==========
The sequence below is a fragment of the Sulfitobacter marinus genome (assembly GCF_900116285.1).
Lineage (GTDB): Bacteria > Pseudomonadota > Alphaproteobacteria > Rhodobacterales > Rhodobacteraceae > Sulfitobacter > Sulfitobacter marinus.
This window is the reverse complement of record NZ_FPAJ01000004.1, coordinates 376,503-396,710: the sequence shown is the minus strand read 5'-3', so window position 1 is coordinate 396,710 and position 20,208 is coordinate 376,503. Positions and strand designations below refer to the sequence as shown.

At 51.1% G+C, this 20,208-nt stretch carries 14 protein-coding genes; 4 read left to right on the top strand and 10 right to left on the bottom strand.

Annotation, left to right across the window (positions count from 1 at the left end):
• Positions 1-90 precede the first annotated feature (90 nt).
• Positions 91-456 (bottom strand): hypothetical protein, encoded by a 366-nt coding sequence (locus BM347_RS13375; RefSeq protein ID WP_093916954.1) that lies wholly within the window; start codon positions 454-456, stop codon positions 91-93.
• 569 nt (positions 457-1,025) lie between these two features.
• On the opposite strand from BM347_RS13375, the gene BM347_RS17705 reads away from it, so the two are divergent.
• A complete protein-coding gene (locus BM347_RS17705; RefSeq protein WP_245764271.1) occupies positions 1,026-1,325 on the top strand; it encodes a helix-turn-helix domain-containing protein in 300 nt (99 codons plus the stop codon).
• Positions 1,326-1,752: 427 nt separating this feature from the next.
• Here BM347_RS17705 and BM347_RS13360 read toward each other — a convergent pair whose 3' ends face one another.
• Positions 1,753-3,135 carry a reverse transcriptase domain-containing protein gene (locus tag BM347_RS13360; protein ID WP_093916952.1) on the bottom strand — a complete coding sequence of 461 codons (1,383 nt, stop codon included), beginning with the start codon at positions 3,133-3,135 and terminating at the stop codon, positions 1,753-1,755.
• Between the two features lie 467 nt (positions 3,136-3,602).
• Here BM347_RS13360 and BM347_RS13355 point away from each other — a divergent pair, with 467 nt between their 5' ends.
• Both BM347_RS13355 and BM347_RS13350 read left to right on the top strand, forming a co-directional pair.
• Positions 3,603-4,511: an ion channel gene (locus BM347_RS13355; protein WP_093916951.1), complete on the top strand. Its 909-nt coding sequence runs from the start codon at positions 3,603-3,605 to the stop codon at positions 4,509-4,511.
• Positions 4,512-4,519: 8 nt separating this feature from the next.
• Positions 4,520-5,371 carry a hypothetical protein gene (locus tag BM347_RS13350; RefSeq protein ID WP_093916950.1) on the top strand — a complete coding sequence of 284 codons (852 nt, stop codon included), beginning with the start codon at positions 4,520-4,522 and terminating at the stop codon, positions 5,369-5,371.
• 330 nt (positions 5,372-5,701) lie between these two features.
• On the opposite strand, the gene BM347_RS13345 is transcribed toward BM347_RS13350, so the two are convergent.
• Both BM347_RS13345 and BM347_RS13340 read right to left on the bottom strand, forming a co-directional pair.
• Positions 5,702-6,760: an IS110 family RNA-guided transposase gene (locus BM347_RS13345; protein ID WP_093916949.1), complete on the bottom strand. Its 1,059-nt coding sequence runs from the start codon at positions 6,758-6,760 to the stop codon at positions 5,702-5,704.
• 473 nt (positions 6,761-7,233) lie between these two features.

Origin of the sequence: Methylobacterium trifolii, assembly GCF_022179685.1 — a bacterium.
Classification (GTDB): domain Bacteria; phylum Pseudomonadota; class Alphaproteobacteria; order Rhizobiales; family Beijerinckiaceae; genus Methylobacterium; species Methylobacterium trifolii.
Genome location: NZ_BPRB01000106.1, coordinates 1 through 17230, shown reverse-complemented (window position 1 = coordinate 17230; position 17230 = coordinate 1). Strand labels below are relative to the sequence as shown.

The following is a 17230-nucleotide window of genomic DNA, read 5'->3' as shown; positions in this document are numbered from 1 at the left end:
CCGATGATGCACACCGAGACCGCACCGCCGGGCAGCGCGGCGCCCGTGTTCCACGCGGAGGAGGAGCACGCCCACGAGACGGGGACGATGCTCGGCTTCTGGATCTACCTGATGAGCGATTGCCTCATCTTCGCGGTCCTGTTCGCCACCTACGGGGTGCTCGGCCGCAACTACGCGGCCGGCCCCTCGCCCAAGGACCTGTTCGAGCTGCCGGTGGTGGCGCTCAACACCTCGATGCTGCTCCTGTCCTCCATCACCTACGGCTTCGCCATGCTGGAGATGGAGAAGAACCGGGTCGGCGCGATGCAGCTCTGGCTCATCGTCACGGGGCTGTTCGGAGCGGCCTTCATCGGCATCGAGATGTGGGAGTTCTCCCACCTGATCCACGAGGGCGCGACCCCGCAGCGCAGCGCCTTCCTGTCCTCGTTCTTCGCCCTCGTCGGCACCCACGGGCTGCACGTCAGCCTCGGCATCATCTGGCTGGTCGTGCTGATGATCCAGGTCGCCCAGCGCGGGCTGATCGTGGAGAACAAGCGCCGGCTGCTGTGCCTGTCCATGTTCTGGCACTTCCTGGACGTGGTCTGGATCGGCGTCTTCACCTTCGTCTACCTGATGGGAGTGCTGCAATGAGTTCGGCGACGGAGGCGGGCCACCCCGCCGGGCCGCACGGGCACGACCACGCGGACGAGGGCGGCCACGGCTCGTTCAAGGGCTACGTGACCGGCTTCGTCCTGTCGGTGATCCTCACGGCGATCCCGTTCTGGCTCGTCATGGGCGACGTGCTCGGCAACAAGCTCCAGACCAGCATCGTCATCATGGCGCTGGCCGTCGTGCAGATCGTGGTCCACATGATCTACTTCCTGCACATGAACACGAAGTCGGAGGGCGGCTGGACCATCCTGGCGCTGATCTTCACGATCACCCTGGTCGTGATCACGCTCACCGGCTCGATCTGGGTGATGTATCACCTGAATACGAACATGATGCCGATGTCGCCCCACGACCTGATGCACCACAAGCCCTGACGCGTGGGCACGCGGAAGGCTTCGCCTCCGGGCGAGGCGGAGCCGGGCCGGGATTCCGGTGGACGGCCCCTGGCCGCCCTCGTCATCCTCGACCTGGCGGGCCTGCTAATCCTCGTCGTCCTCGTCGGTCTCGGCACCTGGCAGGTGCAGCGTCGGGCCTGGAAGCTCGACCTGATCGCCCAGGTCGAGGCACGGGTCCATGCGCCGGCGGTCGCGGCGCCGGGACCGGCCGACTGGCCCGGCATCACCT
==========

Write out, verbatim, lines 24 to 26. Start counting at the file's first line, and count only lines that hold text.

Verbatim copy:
• 473 nt (positions 6,761-7,233) lie between these two features.

Origin of the sequence: Methylobacterium trifolii, assembly GCF_022179685.1 — a bacterium.
Classification (GTDB): domain Bacteria; phylum Pseudomonadota; class Alphaproteobacteria; order Rhizobiales; family Beijerinckiaceae; genus Methylobacterium; species Methylobacterium trifolii.